Sign At Keeler Beach

Yes, It's Snowing

L, Climb Down Off The PAV!



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Week’s End


We went kayaking with Stephanie, Tom, and Jack. Great way to end the week.


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We passed and have certificates to prove it!


This weekend we made one of the steps (back) to add powerboating to our “insurable” status.  Lots of practice backing in-to slips on a twin engine boat.  Liz likes control with two sticks!


Happy student and instructor

Liz at the helm of the Tiara off Newport Beach, CA




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On The Water

We had great fun yesterday with our friends Phil & Ryan from back in VA.  You can’t do this on a March day (or any day) back in Richmond.  Thanks for coming to visit!


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Thanks Virginia!

Thursday 2/10/11 in Virginia Beach, VA

So this is how I’m welcomed back for work?    Thanks a bunch!


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OC Weekend

After the kind responses to my words last week I thought I’d quietly just post a few snapshots from this weekend.  That is until I saw Seth Godin’s blog post Cashing The Check from last Monday, M.L.K. Day.  Sorry I missed it until this am one week late.  Be warned as it is similar to some of my thoughts from last week. Seth highlights Martin Luther King Jr’s words describing how “tomorrow is today” before life ebbs into “Too Late”.


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It Wasn’t The Kool-Aid

What is it about life’s timing system that seems so off?  Just how aware or productive or “happy” is a USA human before 20 years of age?  Then sometime between 60 and 85 most begin a downhill journey.  Discount a little on either end and my math says we have 50 good years.  At best.  If we’re lucky.

That’s 2,600 Sundays.  600 months.  50 of each season.  50 New Year’s, Valentine’s Days, Easters, Thanksgivings, and Christmases.  Maybe 50 family vacations survived as well.  That sounds like a lot but I bet the folks silently sitting idle in their chairs or pacing the halls of the memory loss center today would do anything for one more of any of the above.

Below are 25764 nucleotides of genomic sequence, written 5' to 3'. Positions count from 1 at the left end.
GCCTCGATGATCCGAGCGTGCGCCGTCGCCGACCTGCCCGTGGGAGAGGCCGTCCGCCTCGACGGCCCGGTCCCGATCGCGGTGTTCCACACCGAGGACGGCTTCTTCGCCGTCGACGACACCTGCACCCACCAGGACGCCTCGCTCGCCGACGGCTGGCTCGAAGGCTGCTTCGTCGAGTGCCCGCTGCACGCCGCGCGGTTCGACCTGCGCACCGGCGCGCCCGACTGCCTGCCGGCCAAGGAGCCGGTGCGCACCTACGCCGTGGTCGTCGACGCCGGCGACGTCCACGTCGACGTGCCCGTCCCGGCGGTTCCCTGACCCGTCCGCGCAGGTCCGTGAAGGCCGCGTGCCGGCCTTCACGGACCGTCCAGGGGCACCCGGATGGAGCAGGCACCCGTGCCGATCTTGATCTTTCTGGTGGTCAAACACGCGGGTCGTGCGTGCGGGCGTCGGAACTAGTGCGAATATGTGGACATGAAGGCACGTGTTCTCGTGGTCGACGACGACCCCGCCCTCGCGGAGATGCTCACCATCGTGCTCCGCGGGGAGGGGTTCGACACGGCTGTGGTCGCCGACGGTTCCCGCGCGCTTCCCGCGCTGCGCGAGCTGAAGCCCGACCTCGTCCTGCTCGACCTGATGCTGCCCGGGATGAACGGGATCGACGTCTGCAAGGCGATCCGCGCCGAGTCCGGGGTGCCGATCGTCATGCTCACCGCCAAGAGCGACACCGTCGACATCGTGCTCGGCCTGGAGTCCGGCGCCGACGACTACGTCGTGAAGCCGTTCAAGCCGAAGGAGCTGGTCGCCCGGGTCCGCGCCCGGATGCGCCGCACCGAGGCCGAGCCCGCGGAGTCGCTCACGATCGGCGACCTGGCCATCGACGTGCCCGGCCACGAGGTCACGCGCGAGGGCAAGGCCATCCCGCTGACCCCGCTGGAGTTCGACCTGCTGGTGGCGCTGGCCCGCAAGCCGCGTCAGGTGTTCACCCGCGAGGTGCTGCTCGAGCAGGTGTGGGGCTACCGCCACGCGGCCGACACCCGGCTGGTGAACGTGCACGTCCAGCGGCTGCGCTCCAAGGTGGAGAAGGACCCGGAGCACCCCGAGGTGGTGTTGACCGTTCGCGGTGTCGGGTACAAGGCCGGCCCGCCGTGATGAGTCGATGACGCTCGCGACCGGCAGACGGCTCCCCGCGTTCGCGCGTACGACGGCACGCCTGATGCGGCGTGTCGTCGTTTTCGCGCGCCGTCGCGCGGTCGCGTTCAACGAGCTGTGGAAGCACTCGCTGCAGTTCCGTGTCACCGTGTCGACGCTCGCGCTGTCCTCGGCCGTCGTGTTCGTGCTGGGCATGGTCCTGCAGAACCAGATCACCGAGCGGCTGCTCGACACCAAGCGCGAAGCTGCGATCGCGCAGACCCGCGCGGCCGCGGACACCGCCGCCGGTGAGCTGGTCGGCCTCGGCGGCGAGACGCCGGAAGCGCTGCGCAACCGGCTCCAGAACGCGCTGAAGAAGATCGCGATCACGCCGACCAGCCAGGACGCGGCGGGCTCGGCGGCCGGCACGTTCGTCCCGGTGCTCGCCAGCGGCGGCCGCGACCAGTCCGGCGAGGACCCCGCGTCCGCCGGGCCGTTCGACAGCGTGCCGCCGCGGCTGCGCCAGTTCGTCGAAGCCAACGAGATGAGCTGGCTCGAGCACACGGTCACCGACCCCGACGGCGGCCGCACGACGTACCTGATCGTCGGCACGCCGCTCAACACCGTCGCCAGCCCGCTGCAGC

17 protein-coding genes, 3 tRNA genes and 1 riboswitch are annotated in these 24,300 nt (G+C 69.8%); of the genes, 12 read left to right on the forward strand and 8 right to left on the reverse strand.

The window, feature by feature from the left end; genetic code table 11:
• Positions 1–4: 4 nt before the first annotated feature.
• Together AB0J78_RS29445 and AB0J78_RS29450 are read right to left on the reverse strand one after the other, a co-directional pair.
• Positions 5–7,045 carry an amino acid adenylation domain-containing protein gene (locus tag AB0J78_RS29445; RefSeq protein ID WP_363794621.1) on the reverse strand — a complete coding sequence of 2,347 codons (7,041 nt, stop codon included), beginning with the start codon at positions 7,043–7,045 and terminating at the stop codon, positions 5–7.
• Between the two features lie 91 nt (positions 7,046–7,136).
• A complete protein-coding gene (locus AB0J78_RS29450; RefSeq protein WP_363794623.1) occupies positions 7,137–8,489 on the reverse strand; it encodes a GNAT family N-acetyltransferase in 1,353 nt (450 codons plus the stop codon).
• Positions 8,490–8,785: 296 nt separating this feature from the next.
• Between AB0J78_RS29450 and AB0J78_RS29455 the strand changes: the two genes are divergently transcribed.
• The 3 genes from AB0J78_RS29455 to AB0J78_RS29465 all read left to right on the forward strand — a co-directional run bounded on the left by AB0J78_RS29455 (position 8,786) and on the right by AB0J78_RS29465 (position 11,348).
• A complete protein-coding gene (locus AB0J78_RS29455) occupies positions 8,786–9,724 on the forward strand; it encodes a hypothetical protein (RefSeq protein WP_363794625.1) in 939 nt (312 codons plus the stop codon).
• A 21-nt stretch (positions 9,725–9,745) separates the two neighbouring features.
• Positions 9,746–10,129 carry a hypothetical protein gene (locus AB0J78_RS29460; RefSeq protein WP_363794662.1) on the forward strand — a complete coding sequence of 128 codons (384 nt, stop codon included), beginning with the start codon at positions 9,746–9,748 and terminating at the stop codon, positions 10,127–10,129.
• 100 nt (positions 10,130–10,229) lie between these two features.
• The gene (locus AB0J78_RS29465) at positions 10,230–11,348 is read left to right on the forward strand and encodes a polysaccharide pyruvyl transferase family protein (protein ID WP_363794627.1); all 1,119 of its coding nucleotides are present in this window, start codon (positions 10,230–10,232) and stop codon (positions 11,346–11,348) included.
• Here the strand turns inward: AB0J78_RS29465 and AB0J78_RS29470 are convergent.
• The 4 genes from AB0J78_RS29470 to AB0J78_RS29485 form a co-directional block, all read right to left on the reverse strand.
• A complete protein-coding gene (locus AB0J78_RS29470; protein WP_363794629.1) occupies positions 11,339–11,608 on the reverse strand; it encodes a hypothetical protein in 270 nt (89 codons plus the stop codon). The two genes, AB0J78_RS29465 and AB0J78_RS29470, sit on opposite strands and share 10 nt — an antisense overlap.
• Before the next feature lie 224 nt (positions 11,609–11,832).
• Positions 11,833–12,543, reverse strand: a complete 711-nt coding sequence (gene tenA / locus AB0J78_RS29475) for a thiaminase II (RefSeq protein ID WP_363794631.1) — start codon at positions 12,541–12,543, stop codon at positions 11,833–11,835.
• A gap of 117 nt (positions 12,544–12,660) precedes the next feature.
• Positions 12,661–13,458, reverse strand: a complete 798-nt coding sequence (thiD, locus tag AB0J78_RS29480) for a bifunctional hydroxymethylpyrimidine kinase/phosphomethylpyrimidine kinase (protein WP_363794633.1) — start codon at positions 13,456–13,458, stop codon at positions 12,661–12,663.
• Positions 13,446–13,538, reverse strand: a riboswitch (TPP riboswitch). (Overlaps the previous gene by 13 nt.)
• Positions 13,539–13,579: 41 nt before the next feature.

I hoped that yesterday’s experience was the result of the gloomy weather or something secret in the mid-morning juice break.  This morning was sunny and I arrived before anyone drank the Kool-Aid.  Things were no better and maybe even worse.

I didn’t see the Big Planet lady today but the woman with the bruised face wants to go home.  There’s no place like home and to her this home away from home wasn’t it.  She’s had enough of waiting and waiting.

Mostly we all sat in silence.  I don’t know what they were thinking but my mind was racing.  I wondered what each would likely give for one more year of normality.  Whether any of them saw this coming.  What decisions would they make differently.  What different decisions I should make in the future.

And how did aging in the USA get so expensive?  I’ll never be able to afford to wait in a facility like this.  Most years I’ve never grossed much less netted what it cost to wait inside those walls.  For my mom the huge per-year expense still doesn’t help her remember who I am.

I also stressed over how to say goodbye to my mom when leaving.  I told her I had enjoyed seeing her several times but there was no response.  I couldn’t truthfully tell her I’d see her soon because I don’t know when that will be.  In the end I just stood up and slowly drifted away.  I guess that’s sort of what Alzheimer’s has done to her as well.  Slowly drifted away.